New regulations are further raising the stakes for compliance. Although the California Consumer Privacy Act (CCPA) is not specifically targeted at healthcare organizations, the sector represents potentially one of the most vulnerable industries under the new law. If an organization is found to be in violation of CCPA, they have 30 days to rectify the situation or be subject to a fine of up to $7,500 per record exposed.
To put this in context: if CCPA were adopted nationwide, the LifeLabs breach that affected 15 million individuals would potentially be subject to a fine of $112.5 billion. That $1 billion lawsuits that LifeLabs is facing might sound like a lot, but under CCPA, it might mean getting off easy. This should underscore the necessity of protecting data of any kind today—let alone healthcare records.
Ecosystems Span Email to Equipment
With the healthcare industry becoming an increasingly popular target and the penalties for breaches growing steeper, it’s important to consider that every endpoint, from desktops to devices, present attack paths for hackers. Measures as simple as stronger email security can make a big difference: in 2018 alone, Business Email Compromise (BEC) attacks resulted in more than $1.2 billion in victim losses. Spear phishing attacks, which are carried out using social engineering techniques to convince the target to relay confidential personal or financial information to what they believe is a legitimate recipient, represent an increasingly common method for attackers to gain access to user credentials or even directly obtain PII or PHI. Securing email with S/MIME (Secure/Multipurpose Internet Mail Extensions), which authenticates the sender of an email, enables employees not only to digitally sign and encrypt email communications but also to detect whether an email received has been authenticated or should not be trusted or opened.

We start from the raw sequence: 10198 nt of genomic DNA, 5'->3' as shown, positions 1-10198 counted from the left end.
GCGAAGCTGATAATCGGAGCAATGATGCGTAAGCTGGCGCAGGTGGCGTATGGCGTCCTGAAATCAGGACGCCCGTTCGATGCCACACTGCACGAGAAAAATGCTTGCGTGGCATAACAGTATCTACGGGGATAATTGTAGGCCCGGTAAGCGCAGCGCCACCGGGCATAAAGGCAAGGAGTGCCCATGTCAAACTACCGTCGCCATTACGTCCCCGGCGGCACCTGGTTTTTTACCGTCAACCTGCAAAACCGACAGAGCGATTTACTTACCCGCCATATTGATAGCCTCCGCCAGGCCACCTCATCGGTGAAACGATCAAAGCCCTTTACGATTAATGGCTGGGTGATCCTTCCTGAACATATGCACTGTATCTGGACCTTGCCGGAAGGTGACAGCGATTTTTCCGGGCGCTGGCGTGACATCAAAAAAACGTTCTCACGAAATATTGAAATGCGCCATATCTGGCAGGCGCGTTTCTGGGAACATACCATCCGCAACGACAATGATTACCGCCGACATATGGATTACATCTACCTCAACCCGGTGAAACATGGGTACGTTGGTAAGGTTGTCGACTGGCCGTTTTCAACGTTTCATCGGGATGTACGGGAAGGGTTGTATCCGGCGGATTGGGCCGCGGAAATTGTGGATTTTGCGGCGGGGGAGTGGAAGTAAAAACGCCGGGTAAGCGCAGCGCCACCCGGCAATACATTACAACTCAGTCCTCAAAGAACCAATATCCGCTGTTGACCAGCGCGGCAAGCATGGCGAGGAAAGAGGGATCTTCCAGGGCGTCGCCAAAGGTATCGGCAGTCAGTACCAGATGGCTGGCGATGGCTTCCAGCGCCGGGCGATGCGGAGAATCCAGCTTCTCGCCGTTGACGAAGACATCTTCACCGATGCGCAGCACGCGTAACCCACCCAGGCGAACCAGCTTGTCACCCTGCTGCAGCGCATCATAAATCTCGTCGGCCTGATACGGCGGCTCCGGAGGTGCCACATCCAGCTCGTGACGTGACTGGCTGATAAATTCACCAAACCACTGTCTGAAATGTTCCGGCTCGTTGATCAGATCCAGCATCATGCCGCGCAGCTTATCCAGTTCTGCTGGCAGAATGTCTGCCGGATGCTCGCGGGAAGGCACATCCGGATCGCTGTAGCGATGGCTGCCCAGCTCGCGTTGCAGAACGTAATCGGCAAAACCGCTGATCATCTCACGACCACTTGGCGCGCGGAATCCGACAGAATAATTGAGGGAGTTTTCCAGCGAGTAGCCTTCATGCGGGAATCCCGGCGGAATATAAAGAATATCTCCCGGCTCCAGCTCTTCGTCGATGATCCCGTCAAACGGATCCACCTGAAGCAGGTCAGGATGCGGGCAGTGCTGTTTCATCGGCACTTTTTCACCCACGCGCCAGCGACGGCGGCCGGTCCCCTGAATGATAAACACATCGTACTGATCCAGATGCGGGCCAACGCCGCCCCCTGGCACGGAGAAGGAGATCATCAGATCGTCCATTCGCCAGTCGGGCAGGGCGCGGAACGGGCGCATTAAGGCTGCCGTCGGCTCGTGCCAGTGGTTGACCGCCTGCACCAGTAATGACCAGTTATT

Digital certificates are an essential part of protecting medical devices. Because they can be incorporated during the manufacturing process, these certificates allow device identity and integrity to be established from the moment they are first powered on. They also eliminate the potential for device spoofing, which protects against the possibility of counterfeit devices connecting to the network. These certificates serve as an effective proof point for savvy healthcare organizations. When vetting device suppliers and manufacturers, asking about their approach to device identity is essential. By learning to trust only manufacturers with a responsible approach to authentication, healthcare organizations can help protect one of the areas most susceptible to costly breaches.